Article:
A short time later, in 1920, in what I consider akin to a visit from Elijah the prophet, a man known only as "Yosef" appears on the scene. The Abayudaya claim he came from Israel, but it is more likely that he was a European Jewish merchant passing through the region. Obviously fascinated by the phenomenon before him, he stayed for about six months, teaching the locals many aspects of Judaism including the workings of the Jewish calendar, festival customs, an introduction to kashruth and teaching them to read Hebrew.
Kakungulu set up a "yeshiva" to teach his knowledge of Judaism to his people, combining religious instruction with political leadership. In 1922 he produced a guidebook of rules and prayers for his Jewish community.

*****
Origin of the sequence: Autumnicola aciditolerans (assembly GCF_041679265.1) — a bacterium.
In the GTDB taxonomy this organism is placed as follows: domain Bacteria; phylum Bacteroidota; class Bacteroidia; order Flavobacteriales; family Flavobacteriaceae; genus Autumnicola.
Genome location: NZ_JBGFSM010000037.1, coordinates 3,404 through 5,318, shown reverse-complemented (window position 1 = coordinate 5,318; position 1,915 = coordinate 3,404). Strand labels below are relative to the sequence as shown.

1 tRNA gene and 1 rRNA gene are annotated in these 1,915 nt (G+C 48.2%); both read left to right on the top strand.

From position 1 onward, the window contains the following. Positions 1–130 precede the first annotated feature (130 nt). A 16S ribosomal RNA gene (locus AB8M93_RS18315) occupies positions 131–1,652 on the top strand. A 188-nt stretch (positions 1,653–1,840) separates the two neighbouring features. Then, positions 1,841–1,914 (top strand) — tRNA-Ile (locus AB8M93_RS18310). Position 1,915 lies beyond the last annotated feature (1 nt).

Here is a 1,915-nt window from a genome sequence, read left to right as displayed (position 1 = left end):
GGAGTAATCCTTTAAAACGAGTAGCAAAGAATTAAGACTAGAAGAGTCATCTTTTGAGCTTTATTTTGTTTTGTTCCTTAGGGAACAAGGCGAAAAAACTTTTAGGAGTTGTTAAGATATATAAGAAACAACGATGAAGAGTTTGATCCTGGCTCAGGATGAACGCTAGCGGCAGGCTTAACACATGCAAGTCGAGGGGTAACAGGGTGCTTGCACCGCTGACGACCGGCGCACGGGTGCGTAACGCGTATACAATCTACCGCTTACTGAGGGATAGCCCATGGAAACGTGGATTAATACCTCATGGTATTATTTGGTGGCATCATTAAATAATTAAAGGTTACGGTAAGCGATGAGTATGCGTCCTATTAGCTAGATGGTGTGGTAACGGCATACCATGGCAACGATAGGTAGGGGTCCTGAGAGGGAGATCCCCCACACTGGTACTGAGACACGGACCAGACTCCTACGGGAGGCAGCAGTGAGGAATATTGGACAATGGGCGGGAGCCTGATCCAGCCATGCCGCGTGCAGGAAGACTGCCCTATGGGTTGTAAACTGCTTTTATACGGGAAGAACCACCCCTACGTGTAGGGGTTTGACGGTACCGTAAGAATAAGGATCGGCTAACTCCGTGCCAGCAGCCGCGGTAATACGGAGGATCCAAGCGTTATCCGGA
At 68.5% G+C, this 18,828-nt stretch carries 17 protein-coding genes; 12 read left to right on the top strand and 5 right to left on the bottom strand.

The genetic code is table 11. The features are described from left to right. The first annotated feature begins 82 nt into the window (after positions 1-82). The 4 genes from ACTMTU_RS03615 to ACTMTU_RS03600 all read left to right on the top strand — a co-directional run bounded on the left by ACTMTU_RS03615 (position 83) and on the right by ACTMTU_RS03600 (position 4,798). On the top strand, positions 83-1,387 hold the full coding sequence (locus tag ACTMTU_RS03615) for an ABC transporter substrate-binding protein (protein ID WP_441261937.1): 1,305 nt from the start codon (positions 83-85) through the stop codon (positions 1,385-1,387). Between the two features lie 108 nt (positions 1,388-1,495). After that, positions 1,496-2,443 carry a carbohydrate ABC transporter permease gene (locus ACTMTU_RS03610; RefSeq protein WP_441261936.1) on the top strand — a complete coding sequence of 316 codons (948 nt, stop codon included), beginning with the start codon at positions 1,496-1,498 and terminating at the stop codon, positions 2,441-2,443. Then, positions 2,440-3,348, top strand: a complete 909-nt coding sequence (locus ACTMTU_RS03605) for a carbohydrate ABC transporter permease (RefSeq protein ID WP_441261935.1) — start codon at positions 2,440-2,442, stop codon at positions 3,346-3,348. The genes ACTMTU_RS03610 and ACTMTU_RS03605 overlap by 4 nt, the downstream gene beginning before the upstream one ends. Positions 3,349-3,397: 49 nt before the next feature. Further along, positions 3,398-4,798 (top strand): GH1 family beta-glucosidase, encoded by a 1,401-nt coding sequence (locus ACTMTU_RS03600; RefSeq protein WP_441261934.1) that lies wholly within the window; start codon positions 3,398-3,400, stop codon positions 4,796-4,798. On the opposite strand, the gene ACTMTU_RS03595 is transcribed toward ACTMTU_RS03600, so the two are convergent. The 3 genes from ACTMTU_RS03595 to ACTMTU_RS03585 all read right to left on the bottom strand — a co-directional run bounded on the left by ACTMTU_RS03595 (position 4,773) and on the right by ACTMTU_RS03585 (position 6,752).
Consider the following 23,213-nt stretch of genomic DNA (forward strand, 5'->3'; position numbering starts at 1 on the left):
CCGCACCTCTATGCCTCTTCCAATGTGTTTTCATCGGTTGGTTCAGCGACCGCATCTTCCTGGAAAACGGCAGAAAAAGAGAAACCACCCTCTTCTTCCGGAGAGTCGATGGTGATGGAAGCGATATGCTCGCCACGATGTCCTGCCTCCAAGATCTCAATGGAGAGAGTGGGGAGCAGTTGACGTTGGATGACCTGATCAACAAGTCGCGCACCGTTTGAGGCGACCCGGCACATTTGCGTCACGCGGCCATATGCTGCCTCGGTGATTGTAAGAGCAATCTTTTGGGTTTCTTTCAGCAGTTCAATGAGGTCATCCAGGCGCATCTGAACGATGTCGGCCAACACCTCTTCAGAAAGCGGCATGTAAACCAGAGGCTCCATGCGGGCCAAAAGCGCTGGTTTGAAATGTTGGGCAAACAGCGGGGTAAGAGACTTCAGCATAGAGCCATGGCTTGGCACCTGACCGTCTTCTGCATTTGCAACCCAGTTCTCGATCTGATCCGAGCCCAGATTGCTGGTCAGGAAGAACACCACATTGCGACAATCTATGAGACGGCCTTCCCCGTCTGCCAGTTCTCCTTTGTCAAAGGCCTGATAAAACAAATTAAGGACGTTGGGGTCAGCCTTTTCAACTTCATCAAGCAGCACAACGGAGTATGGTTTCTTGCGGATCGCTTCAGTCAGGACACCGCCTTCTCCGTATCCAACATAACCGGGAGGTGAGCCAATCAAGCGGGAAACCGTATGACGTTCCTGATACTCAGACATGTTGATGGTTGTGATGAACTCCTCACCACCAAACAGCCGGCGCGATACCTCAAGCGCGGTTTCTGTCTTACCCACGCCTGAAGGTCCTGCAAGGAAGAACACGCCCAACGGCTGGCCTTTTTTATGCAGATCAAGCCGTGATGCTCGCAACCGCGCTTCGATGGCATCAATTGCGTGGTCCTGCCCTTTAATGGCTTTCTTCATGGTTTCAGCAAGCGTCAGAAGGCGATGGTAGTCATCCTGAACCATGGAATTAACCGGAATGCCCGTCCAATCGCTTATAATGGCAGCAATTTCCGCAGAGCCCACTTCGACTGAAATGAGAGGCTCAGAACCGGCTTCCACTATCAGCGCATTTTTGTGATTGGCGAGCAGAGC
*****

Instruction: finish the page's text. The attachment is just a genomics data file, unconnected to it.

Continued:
Semei Kakungulu died of tetanus in 1928. A division amongst his followers seems to have occured, with some wanting to include belief in Jesus into their core faith.
The leadership role of those who remained faithful to Kakungulu's Judaism passed to Samsom Mugome. He introduced the custom of marriage only within the tribe. He ensured that his daughters, Deborah, Rachel, Naomi and Tamar married men within the tribe. Under his leadership new synagogues were opened in other villages. By the early sixties the tribe had grown to a population of about 3,000 members, living in a number of villages stretching the foothills of Mount Elgon. It seems that under Samsom's leadership members of the tribe started to adopt biblical names. Today they all have biblical names.
In the early sixties Samsom made contact with the Israeli embassy in Kampala, in the hope that some of the members of the tribe would be sent to Israel to study the Torah in depth. This does not seem to have led anywhere.